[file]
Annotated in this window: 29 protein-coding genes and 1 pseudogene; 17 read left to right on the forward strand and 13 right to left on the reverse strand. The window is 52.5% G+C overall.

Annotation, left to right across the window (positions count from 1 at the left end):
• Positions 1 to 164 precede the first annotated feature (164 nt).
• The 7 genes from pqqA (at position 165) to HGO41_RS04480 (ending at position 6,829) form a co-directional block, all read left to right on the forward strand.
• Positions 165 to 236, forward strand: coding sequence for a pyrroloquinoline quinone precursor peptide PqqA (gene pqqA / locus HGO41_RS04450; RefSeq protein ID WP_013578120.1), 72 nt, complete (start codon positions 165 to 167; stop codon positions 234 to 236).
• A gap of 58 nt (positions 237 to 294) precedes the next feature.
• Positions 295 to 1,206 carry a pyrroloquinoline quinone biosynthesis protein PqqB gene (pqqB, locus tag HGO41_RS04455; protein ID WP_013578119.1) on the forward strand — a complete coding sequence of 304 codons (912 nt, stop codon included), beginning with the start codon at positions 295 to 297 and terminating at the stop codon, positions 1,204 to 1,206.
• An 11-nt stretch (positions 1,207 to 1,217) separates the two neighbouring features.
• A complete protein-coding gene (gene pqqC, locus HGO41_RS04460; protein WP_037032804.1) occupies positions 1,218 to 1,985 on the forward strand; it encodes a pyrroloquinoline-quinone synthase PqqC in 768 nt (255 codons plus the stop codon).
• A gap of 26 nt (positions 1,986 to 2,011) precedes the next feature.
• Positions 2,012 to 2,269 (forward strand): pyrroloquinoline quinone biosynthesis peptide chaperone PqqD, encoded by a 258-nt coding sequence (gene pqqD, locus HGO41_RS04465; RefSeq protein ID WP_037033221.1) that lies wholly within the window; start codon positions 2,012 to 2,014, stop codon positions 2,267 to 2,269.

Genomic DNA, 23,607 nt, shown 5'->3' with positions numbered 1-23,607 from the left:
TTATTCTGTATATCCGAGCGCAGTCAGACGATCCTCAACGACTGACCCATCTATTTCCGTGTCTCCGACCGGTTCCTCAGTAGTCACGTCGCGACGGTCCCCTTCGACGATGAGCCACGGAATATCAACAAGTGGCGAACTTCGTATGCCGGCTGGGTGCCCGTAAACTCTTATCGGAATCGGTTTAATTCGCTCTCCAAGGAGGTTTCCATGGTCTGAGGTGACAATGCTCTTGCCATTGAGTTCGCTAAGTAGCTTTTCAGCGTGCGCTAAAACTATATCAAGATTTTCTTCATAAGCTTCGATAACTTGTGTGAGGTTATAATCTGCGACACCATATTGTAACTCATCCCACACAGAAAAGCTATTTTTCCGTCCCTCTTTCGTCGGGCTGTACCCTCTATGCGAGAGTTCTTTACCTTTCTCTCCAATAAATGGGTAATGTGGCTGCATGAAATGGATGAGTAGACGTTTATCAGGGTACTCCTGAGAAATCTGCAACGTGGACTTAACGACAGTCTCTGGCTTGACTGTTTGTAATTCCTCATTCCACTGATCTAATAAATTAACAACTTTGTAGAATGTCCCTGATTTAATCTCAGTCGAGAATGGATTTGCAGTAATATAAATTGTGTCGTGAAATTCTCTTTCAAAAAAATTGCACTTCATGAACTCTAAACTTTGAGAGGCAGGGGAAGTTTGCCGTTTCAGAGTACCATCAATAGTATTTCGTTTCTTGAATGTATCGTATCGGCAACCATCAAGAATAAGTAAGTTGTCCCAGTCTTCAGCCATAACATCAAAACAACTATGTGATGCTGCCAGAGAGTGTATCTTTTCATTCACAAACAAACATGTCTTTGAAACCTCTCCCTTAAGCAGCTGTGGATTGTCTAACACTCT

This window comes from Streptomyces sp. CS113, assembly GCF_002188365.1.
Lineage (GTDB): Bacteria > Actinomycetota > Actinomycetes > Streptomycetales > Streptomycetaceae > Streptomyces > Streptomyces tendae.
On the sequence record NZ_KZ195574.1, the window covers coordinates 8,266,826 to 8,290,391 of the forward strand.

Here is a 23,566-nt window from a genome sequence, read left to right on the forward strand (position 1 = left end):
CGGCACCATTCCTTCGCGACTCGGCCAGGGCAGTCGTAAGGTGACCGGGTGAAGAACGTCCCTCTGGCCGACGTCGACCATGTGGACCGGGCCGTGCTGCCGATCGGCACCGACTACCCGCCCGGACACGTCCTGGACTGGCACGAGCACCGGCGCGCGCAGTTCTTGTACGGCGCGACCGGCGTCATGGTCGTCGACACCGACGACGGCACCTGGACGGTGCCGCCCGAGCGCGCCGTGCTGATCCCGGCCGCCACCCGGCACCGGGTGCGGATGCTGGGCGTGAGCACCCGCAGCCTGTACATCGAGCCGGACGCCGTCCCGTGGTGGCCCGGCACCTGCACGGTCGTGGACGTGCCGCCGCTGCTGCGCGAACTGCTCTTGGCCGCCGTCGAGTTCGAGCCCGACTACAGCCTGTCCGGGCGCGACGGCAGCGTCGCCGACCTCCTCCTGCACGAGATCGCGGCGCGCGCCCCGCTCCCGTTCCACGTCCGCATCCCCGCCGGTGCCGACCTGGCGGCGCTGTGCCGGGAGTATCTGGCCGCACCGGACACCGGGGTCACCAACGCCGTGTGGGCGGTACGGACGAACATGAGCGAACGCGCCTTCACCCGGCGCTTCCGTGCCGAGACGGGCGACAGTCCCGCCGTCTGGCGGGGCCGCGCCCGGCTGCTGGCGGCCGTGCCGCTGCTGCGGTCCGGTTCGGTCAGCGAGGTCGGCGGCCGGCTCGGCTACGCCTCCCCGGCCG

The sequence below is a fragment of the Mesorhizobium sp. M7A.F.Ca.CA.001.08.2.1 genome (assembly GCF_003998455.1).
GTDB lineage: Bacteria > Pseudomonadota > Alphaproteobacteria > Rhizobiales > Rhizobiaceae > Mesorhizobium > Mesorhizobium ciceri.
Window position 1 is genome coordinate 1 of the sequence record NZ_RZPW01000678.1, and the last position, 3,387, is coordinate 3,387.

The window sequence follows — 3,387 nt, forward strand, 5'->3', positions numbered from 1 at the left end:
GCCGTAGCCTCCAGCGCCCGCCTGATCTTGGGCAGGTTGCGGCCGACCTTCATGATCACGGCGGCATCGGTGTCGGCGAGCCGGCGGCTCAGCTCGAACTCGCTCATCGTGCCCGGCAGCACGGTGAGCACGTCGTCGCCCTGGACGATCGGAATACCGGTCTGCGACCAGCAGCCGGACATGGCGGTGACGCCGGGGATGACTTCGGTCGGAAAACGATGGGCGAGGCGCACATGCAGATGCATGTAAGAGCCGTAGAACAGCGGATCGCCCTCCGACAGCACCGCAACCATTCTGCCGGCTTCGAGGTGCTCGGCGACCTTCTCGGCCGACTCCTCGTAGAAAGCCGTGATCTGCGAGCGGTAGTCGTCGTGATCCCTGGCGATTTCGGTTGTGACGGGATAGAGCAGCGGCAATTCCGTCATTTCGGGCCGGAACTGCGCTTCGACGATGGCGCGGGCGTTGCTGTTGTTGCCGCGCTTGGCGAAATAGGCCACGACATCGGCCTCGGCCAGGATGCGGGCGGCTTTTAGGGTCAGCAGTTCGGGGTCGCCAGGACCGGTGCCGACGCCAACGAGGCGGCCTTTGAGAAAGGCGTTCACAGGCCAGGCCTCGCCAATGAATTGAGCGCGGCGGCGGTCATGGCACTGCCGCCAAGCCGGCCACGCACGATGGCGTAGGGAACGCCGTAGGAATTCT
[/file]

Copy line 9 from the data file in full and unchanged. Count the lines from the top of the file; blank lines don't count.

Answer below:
• A complete protein-coding gene (gene pqqC, locus HGO41_RS04460; protein WP_037032804.1) occupies positions 1,218 to 1,985 on the forward strand; it encodes a pyrroloquinoline-quinone synthase PqqC in 768 nt (255 codons plus the stop codon).